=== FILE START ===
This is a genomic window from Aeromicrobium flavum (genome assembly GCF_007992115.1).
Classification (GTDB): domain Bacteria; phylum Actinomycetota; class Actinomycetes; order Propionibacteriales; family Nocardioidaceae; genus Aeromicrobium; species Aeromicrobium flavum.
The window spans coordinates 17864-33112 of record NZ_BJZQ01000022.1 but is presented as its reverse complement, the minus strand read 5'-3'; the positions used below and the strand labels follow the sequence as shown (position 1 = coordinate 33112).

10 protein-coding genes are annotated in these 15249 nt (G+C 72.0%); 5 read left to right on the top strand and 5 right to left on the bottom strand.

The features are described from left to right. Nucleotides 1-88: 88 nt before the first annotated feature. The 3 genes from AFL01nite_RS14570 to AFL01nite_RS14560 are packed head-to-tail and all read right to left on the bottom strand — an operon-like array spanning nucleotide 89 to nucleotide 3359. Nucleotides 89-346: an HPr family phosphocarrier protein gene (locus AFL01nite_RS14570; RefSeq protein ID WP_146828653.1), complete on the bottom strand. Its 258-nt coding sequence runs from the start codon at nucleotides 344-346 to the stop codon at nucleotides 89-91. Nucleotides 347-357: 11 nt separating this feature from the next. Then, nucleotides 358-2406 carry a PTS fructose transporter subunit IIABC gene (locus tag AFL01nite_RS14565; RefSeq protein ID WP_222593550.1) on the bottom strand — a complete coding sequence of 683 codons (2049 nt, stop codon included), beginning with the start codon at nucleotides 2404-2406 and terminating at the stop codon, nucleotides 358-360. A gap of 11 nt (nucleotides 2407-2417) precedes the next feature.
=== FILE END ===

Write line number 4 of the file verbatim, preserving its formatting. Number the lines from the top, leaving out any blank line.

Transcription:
10 protein-coding genes are annotated in these 15249 nt (G+C 72.0%); 5 read left to right on the top strand and 5 right to left on the bottom strand.